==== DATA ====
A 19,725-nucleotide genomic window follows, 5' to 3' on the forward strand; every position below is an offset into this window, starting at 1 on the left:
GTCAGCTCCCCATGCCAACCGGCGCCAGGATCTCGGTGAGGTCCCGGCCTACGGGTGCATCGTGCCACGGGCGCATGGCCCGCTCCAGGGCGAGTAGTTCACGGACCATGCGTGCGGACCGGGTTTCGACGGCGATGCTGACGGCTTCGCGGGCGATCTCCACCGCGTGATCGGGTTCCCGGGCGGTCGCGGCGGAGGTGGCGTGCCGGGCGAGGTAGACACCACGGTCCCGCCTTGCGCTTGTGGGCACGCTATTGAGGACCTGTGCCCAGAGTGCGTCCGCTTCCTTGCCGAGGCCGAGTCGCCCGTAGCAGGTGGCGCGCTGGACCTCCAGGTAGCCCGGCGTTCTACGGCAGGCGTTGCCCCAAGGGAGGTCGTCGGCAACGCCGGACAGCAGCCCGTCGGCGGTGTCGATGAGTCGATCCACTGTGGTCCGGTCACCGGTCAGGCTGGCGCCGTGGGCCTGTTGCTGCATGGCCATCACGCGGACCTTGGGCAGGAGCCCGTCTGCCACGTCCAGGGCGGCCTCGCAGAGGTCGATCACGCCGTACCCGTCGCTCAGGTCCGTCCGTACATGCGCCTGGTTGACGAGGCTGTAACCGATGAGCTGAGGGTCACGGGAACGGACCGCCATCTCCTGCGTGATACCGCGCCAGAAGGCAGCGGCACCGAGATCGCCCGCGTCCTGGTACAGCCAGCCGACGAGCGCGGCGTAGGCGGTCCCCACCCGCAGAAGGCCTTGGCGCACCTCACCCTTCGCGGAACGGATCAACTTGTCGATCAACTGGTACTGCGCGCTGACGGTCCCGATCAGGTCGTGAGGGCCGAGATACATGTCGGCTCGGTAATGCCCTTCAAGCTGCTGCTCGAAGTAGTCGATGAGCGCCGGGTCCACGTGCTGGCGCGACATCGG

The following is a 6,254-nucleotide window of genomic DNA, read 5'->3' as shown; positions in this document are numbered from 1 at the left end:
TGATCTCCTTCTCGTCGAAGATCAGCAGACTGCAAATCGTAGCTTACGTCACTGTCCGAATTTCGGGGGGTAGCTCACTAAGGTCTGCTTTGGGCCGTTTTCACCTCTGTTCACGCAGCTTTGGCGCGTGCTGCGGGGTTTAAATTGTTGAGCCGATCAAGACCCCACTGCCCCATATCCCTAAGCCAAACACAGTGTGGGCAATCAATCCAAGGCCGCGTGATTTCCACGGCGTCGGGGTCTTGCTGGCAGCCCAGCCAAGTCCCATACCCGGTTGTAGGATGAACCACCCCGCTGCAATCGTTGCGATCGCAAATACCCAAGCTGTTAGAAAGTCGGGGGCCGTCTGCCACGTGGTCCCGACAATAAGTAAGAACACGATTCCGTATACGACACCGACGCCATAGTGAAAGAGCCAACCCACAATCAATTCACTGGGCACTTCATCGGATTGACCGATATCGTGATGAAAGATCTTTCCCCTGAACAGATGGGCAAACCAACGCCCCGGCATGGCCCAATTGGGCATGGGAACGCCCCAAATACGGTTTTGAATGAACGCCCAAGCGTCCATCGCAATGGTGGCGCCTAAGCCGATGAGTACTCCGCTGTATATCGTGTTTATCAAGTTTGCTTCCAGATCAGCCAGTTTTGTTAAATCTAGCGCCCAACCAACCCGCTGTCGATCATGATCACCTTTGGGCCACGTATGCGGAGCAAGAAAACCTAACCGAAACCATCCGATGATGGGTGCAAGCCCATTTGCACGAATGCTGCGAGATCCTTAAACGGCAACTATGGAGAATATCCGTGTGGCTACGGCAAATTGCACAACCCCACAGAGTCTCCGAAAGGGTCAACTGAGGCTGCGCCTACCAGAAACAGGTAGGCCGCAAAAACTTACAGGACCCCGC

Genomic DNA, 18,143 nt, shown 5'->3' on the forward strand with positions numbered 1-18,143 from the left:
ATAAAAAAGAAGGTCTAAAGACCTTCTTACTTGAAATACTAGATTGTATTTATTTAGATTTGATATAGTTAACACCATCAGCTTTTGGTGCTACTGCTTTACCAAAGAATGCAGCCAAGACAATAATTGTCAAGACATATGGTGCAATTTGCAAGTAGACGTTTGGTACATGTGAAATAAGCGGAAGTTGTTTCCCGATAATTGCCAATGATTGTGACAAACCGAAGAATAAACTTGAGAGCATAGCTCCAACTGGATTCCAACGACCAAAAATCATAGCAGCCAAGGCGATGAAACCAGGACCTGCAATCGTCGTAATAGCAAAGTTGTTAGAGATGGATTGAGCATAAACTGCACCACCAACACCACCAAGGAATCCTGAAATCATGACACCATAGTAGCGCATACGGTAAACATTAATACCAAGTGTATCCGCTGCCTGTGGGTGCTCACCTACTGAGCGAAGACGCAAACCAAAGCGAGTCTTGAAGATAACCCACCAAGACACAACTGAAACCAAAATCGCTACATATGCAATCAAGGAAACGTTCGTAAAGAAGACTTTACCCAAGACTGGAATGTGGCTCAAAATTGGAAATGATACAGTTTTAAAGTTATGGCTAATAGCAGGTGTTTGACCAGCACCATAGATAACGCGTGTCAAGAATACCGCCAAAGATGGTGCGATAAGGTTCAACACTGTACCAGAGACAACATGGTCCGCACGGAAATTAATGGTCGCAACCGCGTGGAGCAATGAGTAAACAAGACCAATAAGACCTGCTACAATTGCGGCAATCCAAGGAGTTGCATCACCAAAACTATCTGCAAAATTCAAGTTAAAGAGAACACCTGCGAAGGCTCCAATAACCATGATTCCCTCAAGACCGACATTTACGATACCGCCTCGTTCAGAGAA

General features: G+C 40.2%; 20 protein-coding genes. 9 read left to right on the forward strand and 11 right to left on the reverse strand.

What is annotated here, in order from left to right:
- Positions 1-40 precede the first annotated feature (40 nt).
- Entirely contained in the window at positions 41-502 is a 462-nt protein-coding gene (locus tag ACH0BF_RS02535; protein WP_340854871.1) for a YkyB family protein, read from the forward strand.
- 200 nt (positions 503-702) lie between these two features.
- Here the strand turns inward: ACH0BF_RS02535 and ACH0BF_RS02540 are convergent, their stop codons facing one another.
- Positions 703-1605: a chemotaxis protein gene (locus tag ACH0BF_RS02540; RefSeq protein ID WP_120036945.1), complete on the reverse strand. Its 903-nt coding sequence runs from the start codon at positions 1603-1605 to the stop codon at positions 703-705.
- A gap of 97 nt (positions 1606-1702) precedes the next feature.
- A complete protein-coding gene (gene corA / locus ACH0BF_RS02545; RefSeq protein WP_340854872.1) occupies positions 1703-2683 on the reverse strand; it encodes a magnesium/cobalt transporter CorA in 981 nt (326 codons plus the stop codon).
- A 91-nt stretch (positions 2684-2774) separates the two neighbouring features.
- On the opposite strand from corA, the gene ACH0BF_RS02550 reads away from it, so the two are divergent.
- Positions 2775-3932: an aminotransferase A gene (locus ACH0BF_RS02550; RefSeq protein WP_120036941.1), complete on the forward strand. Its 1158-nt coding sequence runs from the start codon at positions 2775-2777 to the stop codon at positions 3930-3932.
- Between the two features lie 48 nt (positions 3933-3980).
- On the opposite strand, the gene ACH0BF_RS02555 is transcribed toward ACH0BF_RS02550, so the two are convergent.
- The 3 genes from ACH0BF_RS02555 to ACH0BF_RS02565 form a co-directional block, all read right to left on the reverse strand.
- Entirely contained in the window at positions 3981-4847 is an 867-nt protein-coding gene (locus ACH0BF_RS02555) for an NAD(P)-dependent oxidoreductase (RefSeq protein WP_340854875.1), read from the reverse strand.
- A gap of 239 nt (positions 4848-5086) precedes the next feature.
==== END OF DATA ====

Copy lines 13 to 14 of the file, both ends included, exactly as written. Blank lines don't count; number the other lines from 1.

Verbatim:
- Positions 703-1605: a chemotaxis protein gene (locus tag ACH0BF_RS02540; RefSeq protein ID WP_120036945.1), complete on the reverse strand. Its 903-nt coding sequence runs from the start codon at positions 1603-1605 to the stop codon at positions 703-705.
- A gap of 97 nt (positions 1606-1702) precedes the next feature.